3 Reasons Why an MBA from a Lesser-Known School Isn’t Worth It
First-round deadlines for business school applications are coming up and I’m starting to field questions from mid-career folk contemplating the value of an MBA. Every year, I get asked some form of this question: “Does it matter where I get my MBA?” and every year I give the same response: “Absolutely.” It is true that an MBA curriculum will not vary too much between a top institution and a less popular school, and it is arguable that the quality of the education won’t be too different either. However, studies have consistently revealed that an MBA from a top school is far more likely to result in a higher post-MBA salary, greater future employability, and easier access to a more accomplished and committed alumni network that can pick you up when you need a career boost. Here are three reasons why you shouldn’t just settle for an MBA from a lesser school.
You go after an MBA in order to brand yourself with the best of the best. By adding a Harvard, Wharton, Stanford, Kellogg or Columbia name to your resume (if you don’t already have it in your background) confers immediate credibility and higher esteem on your resume. Again, I’m not talking about whether you actually have ability (which you will need to prove), but your CV will sure look a whole lot more impressive to an employer. An MBA from a lesser known school just won’t have that same wow factor and might as well be invisible.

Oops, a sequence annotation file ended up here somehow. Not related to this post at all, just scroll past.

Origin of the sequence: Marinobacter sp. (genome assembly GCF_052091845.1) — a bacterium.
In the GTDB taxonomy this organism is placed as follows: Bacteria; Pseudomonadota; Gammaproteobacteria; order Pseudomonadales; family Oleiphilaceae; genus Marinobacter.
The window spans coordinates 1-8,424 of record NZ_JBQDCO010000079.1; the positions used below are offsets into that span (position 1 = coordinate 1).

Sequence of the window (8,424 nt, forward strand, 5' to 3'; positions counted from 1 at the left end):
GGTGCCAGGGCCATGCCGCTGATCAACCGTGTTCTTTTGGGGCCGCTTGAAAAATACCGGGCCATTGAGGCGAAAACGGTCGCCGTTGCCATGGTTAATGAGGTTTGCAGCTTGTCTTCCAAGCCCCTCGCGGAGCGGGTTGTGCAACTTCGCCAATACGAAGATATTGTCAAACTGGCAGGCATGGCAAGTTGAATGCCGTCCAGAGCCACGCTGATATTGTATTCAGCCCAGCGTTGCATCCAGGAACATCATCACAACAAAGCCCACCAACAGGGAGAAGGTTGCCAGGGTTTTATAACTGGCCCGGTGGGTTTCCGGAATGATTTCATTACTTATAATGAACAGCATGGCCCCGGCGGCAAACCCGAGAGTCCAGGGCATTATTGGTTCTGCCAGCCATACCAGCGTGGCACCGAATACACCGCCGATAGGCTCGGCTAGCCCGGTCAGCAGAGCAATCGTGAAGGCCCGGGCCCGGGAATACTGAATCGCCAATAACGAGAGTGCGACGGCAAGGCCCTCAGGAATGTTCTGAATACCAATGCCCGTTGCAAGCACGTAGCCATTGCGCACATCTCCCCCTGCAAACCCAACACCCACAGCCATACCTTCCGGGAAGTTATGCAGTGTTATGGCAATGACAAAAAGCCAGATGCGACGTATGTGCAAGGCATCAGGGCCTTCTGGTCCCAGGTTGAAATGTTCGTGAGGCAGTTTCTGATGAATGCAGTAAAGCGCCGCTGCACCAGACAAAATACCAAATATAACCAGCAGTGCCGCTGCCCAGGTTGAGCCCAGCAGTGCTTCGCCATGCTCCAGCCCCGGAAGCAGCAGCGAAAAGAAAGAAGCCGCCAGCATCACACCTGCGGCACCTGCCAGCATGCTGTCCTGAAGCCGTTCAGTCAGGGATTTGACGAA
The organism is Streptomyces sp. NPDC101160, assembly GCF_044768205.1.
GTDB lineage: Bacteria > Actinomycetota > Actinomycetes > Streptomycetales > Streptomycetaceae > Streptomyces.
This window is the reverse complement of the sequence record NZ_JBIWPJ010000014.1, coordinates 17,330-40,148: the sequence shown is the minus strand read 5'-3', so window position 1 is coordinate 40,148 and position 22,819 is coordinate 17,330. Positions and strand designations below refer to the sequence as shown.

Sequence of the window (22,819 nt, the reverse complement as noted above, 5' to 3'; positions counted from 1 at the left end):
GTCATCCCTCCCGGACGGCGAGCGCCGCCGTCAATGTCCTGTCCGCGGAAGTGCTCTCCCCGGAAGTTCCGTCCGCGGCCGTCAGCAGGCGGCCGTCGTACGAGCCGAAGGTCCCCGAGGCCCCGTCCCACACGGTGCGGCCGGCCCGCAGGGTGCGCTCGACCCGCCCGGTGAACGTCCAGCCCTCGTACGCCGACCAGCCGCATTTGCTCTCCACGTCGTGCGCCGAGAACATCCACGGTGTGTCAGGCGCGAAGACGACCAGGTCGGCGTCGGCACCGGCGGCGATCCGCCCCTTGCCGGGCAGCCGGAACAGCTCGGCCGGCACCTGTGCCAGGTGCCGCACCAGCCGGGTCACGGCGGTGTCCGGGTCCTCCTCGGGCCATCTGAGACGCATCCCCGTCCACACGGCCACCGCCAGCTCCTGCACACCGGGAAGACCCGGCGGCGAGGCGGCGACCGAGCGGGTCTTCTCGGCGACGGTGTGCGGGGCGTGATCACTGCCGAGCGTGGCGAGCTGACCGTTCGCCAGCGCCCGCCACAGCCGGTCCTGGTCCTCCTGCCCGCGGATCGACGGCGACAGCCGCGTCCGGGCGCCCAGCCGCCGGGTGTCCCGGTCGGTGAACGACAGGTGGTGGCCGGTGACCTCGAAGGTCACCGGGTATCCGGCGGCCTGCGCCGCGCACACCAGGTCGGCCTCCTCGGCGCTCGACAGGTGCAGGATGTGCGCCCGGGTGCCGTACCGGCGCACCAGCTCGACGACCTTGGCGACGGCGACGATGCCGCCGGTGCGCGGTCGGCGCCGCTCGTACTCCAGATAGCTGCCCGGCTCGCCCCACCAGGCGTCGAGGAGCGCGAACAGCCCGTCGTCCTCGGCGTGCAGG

The worst stories I hear from clients who did settle for an MBA from a lesser known school consist of their struggles to find a suitable job after graduation. The point of attending a graduate business program is the expectation that you will be able to find a better-paying job to justify the financial cost of tuition and the opportunity cost of being out of the workforce for two years. Too many times throughout my years as a career consultant, I hear MBA graduates going right back to their old jobs, amazingly at their old salaries, post-business school from a non-ranked university.
Just as you learned in college, certain companies in certain industries just will not recruit from certain schools. If you are looking for a high-paying, high-profile job in a premier service sector or multinational corporation, luck just may not find you if you choose to settle for an MBA from a smaller school. The career office may not be as organized either, and you will find yourself painfully struggling to land a job that is at the level and pay to meet your needs.
Debra Wheatman is a certified writer and career coach who has guided the professional development of thousands of clients globally. She is reachable at firstname.lastname@example.org.